That would be delivered from the Navy’s three new Hobart Class Aegis DDGs, among the most advanced warships in the world.
Successive Australian governments have long pondered the prospect of an anti-ballistic missile capability, which could most easily be acquired through equipping the Hobarts with the Raytheon SM-3 missile.
SM-3 is designed to kill ballistic missiles outside the Earth’s atmosphere, guided to the target by the ship’s SPY radar and Aegis combat system.
Not as well appreciated is that SM-3 can also destroy satellites in low-Earth orbit.
It demonstrated this ability in February 2008 when a single SM-3 fired from the Aegis DDG USS Lake Erie destroyed a malfunctioning spy satellite about 250 kilometres above the Pacific Ocean.
Ostensibly, this was to minimise the risk that the satellite, launched in December 2006 and which had almost immediately failed, would make an uncontrolled return to Earth with a full load of toxic fuel aboard.
Plenty of others, including the Russian and Chinese, saw this as the US conducting a test of new missile defence technology, likely in response to a Chinese ASAT test in January 2007.
The US test worked as planned with the satellite destroyed. As it was in a decaying low-Earth orbit, all the debris entered the atmosphere and burned up within a few months.
Australia most recently canvassed an ABM capability following the latest round of North Korean missile tests. A maritime ABM capability has some advantages over land-based systems – it’s deployable to provide point defence of a task force or an at risk city, the technology is proven and it’s relatively affordable.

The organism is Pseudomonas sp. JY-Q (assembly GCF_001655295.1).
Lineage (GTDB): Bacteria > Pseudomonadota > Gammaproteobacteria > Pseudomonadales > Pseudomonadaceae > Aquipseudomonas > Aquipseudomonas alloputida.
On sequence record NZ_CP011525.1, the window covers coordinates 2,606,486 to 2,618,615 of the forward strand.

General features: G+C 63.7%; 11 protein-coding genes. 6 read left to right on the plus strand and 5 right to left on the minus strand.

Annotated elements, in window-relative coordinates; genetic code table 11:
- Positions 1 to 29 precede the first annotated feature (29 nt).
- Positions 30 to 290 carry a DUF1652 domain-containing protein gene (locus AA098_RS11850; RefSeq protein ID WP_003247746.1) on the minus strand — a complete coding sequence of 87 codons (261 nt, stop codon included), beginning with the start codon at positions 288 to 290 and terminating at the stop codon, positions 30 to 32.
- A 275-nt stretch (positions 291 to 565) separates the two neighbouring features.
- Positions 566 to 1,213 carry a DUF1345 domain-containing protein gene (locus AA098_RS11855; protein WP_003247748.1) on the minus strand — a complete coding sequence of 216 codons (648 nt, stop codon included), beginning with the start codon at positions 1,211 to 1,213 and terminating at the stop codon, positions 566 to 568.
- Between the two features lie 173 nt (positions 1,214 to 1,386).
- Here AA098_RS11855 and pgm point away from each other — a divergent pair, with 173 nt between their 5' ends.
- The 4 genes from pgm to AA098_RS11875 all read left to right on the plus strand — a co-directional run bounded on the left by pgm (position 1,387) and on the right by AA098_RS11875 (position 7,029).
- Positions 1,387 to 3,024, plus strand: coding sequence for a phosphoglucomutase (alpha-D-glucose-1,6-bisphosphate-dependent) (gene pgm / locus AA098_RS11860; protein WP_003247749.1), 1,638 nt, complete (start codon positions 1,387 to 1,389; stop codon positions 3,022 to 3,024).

However, in order to head down this route, the Hobart Class’ Aegis combat system would need to be upgraded to the latest Baseline 9, which includes the ABM capability.
Currently these ships are equipped with a version of Aegis, which, with Australian modification, is equivalent to Aegis Baseline 7.
That was the latest version when Australia purchased Aegis through a US foreign military sale deal at the start of the project around 15 years ago.
An upgrade is planned through Project SEA 4000 Phase 6, which the Defence Integrated Investment Program said will be run over the period 2017-28 at a cost of $4-5 billion.
Last month, India test fired its own anti-satellite missile, successfully destroying one of its own satellites in low-Earth orbit. That test made India the fourth nation with acknowledged ASAT capabilities.
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